Rental flats are often seen as hotbeds for crime such as vice activities, gangsterism, and drug abuse.
And some of the residents there are seen as troublemakers and wayward youth.
But a group of sociology graduates from the National University of Singapore (NUS) saw potential and hidden talent in these young people instead.
After teaching them photography skills, the graduates have organised an exhibition, allowing nine of these young people to display their photographs.
Lengkok Bahru is a housing estate of one-room rental flats in the Jalan Bukit Merah area.
Residents there told The New Paper that their estate is often seen as being full of crime and poor people.
Secondary Four student Arash Mohammad Yasih, 17, who lives in a rental flat there, said "People sometimes think we are doing bad things here. That is not true."
These nine teens who live there want to debunk that stereotype through their photography exhibition.
Titled In The Interim, the exhibition is at Artistry Cafe at Jalan Pinang, in the Victoria Street area, till July 27.
The exhibition title was chosen due to the transitional nature of rental houses.
It features photographs by these young residents, aged 13 to 18, showing what goes on in their estate and was first held at the *Scape Media Hub on May 30 and 31.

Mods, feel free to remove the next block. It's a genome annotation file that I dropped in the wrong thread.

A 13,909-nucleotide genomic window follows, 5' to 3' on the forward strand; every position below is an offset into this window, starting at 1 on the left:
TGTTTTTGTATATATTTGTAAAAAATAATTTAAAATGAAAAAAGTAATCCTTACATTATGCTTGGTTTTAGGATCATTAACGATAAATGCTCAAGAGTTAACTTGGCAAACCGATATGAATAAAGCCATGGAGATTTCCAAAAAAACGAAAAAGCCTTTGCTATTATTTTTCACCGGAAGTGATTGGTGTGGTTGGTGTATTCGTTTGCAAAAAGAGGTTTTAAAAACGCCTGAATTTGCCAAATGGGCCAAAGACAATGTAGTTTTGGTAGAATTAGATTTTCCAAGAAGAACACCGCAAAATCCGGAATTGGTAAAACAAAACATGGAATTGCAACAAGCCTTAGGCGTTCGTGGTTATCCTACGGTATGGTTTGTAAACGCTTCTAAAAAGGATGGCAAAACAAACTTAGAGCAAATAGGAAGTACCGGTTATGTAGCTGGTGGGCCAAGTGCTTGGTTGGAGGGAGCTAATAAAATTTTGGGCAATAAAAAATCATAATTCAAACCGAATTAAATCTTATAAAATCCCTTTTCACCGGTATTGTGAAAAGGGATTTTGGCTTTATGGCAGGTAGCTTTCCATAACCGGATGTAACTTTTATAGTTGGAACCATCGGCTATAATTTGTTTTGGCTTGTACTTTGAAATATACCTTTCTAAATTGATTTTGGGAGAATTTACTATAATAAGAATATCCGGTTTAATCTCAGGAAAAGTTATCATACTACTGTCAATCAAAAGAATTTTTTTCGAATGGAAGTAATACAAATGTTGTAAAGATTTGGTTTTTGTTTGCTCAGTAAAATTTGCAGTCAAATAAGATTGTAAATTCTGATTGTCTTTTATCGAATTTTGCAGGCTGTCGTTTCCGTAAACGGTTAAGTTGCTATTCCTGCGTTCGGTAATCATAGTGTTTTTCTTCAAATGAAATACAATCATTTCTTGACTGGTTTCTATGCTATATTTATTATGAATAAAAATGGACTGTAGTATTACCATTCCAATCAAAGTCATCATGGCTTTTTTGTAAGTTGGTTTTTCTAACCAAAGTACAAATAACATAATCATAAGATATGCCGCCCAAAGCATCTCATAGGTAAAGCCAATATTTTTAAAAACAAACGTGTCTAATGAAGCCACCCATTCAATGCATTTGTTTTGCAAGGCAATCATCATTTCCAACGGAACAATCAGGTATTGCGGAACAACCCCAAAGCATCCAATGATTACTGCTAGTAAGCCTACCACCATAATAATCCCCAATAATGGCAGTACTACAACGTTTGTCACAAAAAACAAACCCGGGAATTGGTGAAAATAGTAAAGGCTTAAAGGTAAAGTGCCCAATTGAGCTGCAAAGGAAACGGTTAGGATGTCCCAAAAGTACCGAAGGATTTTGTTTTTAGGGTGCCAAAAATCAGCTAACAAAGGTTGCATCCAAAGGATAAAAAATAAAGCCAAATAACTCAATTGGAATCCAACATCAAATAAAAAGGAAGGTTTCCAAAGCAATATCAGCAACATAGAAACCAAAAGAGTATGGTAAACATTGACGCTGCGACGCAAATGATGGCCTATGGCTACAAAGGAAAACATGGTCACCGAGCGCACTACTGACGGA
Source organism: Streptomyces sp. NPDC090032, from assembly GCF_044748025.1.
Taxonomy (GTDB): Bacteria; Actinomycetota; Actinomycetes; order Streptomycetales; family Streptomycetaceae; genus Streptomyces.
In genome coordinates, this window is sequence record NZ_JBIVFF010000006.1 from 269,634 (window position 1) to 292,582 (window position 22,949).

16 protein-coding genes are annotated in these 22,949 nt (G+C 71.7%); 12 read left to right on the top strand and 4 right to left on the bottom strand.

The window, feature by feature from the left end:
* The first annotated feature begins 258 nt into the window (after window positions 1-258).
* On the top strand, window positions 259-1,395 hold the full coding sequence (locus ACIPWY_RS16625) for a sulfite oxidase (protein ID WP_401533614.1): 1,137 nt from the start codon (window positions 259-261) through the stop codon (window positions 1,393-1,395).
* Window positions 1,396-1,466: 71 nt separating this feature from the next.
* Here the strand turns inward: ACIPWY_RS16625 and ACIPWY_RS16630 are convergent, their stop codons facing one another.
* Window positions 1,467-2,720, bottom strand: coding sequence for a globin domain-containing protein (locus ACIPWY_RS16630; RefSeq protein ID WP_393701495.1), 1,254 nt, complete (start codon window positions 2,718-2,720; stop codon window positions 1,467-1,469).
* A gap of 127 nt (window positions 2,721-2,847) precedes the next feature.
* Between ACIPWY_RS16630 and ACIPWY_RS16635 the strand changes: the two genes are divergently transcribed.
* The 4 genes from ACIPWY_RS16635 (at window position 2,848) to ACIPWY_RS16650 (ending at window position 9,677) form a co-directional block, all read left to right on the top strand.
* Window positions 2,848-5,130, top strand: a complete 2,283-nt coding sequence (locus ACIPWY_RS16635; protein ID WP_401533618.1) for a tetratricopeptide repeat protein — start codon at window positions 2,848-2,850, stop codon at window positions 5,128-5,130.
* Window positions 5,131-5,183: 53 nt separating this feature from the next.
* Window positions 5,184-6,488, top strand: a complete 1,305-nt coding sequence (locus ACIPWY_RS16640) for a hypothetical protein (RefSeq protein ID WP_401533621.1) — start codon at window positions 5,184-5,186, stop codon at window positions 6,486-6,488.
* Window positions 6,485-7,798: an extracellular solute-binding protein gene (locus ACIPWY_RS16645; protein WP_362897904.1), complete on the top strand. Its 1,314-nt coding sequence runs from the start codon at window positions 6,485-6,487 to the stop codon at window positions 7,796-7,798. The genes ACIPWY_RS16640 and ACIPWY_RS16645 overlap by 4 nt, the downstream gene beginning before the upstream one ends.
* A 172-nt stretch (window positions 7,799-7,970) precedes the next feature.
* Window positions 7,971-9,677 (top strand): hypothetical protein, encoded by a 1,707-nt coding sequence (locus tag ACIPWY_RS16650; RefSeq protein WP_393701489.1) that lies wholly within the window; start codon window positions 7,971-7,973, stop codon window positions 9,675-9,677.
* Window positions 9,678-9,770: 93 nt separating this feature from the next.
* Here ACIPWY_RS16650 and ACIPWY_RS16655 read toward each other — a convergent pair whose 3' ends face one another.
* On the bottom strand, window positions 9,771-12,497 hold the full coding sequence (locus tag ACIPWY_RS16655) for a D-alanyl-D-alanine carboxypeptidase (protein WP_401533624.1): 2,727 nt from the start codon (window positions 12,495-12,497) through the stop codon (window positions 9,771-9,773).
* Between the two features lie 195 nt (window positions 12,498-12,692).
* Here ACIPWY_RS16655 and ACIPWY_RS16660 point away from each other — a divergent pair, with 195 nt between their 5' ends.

One of the contributors, Secondary Four student Arash Mohammad Yasih, 17, said: "Lengkok Bahru is not a place full of gangsters and where just poor people stay."
He has been living in Lengkok Bahru for 11 months and took photos of his favourite place, the football field in his neighbourhood.
"We share our happiness together and we all have a kampung spirit," he said.
The exhibition is organised by the NUS graduates, who call themselves Kopitiam Lengkok Bahru (KLB).
Under their guidance, the teenagers went through weekly evening sessions which included photography classes, storytelling courses and theatre workshops.
Danny Azrin Abdullah, 15, who has been living in Lengkok Bahru for almost half a year, said: "Before this, I only liked playing football. But now I have more hobbies and have more confidence to try things."
To prepare for their exhibition, the teens went through a five-week photography course organised by Nikon.
They were then given used film cameras and were told to photograph their daily lives.
One of KLB's members, NUS researcher Khamsya Khidzer, 29, said the group's work was always driven by one aim: to help the youths gain confidence.
He said: "We wanted to empower the youths here with new skills and let them find out that they can be good in other things."
Preparations for the exhibition began in June last year, when Mr Khamsya and some of his friends from school wanted to help people living in rental flats there.
They partnered independent initiative 50/100 and welfare organisation Beyond Social Services (BSS) to plan In The Interim.
Mr Kevin See, 25, a social worker from BSS, said: "Our work is always about engaging our young, getting them exposed to things that they usually don't and allowing themselves to discover strengths within them."
The teens involved are grateful for this chance to show off their talents.
Danny said: "It feels good. I never would have thought I could do something like this. I had never even held a film camera before."
Arash agreed: "At first, I did not know how to take photos.
"But now my photos are in an exhibition together with all my friends'.
"And knowing that makes me happy".
This article was first published on July 20, 2015.
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